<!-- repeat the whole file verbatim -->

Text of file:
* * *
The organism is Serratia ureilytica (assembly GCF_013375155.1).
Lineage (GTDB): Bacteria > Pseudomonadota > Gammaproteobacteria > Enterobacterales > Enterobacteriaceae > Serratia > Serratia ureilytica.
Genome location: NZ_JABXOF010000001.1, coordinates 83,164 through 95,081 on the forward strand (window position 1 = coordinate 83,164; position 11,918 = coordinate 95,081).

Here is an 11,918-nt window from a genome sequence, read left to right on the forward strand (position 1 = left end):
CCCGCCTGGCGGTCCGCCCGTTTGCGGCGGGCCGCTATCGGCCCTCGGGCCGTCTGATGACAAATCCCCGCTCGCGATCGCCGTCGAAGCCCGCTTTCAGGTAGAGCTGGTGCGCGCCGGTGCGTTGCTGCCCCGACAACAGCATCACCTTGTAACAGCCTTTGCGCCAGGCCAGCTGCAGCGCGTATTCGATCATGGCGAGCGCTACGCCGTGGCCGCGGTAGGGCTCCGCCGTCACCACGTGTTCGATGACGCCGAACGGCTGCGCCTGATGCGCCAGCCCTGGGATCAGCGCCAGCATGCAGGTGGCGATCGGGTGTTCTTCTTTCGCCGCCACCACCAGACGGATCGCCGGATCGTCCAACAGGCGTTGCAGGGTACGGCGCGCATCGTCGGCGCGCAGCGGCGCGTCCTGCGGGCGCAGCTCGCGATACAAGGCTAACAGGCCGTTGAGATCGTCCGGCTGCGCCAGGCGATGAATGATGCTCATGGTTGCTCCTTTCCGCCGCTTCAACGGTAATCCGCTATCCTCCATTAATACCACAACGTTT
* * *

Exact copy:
The organism is Serratia ureilytica (assembly GCF_013375155.1).
Lineage (GTDB): Bacteria > Pseudomonadota > Gammaproteobacteria > Enterobacterales > Enterobacteriaceae > Serratia > Serratia ureilytica.
Genome location: NZ_JABXOF010000001.1, coordinates 83,164 through 95,081 on the forward strand (window position 1 = coordinate 83,164; position 11,918 = coordinate 95,081).

Here is an 11,918-nt window from a genome sequence, read left to right on the forward strand (position 1 = left end):
CCCGCCTGGCGGTCCGCCCGTTTGCGGCGGGCCGCTATCGGCCCTCGGGCCGTCTGATGACAAATCCCCGCTCGCGATCGCCGTCGAAGCCCGCTTTCAGGTAGAGCTGGTGCGCGCCGGTGCGTTGCTGCCCCGACAACAGCATCACCTTGTAACAGCCTTTGCGCCAGGCCAGCTGCAGCGCGTATTCGATCATGGCGAGCGCTACGCCGTGGCCGCGGTAGGGCTCCGCCGTCACCACGTGTTCGATGACGCCGAACGGCTGCGCCTGATGCGCCAGCCCTGGGATCAGCGCCAGCATGCAGGTGGCGATCGGGTGTTCTTCTTTCGCCGCCACCACCAGACGGATCGCCGGATCGTCCAACAGGCGTTGCAGGGTACGGCGCGCATCGTCGGCGCGCAGCGGCGCGTCCTGCGGGCGCAGCTCGCGATACAAGGCTAACAGGCCGTTGAGATCGTCCGGCTGCGCCAGGCGATGAATGATGCTCATGGTTGCTCCTTTCCGCCGCTTCAACGGTAATCCGCTATCCTCCATTAATACCACAACGTTT